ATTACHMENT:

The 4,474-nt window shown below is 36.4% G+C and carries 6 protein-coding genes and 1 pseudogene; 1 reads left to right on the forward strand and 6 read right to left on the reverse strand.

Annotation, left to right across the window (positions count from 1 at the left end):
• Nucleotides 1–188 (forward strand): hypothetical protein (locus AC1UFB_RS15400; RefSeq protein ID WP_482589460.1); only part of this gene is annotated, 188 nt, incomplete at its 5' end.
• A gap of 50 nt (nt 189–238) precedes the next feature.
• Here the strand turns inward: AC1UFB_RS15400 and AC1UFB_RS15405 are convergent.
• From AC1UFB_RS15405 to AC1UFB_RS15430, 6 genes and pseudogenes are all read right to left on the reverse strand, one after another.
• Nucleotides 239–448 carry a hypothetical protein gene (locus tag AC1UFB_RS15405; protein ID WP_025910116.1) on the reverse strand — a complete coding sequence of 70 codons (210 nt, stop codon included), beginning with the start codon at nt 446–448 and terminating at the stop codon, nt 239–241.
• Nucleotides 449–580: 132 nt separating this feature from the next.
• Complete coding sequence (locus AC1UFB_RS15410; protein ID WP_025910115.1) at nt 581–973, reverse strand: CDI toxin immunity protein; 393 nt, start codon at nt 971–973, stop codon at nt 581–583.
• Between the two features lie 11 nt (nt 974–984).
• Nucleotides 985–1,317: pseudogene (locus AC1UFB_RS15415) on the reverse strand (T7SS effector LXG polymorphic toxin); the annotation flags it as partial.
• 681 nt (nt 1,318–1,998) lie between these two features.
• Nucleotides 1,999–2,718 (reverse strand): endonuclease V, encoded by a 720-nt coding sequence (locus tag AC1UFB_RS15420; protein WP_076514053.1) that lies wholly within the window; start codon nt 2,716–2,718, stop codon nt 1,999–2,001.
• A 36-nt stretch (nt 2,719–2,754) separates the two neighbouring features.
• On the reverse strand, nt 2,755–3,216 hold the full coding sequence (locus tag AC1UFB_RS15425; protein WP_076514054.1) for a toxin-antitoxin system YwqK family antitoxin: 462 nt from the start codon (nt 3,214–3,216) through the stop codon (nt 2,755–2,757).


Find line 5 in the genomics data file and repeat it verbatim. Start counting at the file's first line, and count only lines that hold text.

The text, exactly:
• Here the strand turns inward: AC1UFB_RS15400 and AC1UFB_RS15405 are convergent.